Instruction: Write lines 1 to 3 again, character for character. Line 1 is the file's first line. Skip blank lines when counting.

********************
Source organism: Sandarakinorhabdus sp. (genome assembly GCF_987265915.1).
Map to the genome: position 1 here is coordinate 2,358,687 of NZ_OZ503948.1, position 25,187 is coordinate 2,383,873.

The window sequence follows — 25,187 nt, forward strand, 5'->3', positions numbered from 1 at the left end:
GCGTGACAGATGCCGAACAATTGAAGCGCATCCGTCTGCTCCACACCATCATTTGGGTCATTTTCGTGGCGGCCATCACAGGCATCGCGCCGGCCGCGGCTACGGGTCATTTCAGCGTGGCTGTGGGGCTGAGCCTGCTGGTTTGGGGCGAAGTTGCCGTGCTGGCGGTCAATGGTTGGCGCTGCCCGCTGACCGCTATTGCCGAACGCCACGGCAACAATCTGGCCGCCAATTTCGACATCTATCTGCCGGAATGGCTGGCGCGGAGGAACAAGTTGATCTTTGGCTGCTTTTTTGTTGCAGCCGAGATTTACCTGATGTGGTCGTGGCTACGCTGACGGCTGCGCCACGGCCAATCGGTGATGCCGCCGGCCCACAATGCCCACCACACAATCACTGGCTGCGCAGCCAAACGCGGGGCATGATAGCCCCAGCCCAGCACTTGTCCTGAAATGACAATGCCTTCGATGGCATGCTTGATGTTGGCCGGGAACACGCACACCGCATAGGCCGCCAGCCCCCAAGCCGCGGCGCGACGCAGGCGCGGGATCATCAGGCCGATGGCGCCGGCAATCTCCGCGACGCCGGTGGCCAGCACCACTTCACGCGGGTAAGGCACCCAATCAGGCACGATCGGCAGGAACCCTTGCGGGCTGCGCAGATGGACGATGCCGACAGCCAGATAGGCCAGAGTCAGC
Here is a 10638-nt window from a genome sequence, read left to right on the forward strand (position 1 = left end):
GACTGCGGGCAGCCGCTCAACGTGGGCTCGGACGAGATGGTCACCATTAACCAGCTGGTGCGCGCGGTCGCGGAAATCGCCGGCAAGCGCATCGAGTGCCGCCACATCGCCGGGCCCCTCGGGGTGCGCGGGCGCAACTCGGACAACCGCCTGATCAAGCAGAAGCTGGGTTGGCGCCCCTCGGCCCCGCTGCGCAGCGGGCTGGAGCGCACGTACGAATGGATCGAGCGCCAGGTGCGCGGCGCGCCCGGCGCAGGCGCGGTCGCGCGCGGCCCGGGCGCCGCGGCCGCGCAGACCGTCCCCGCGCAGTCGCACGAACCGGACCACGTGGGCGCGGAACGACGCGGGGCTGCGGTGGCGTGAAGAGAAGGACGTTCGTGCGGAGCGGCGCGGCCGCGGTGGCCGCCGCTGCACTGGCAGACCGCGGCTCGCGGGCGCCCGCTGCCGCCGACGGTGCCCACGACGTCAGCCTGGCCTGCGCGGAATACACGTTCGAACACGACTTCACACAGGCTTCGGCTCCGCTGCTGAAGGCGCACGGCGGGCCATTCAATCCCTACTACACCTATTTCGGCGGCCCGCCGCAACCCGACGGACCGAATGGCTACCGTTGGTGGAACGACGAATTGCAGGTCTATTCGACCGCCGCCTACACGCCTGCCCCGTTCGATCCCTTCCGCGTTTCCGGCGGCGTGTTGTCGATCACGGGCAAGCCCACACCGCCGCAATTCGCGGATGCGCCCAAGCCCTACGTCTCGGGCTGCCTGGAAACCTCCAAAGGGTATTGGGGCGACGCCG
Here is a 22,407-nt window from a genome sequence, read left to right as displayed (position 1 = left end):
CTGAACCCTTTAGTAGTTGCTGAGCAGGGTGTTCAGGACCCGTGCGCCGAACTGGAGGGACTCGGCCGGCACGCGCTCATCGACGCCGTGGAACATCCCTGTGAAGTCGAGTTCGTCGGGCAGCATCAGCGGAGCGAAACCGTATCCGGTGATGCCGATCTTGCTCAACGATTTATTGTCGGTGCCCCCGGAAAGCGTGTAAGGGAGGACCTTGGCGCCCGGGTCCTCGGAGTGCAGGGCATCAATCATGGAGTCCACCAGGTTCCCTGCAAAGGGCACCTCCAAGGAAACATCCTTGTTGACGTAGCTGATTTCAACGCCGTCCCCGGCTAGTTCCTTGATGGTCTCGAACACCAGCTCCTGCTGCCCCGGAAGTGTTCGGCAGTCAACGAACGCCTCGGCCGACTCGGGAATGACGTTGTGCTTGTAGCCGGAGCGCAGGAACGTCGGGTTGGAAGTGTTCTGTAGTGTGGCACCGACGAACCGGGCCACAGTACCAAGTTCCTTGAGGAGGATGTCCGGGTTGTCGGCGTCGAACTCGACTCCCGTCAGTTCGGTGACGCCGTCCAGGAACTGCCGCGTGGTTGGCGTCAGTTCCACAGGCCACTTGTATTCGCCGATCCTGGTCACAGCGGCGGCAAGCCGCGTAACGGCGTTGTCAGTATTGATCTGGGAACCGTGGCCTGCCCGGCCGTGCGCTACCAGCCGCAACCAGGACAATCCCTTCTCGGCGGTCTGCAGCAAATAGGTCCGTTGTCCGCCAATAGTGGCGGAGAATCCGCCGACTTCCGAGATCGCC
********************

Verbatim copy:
Source organism: Sandarakinorhabdus sp. (genome assembly GCF_987265915.1).
Map to the genome: position 1 here is coordinate 2,358,687 of NZ_OZ503948.1, position 25,187 is coordinate 2,383,873.

The window sequence follows — 25,187 nt, forward strand, 5'->3', positions numbered from 1 at the left end: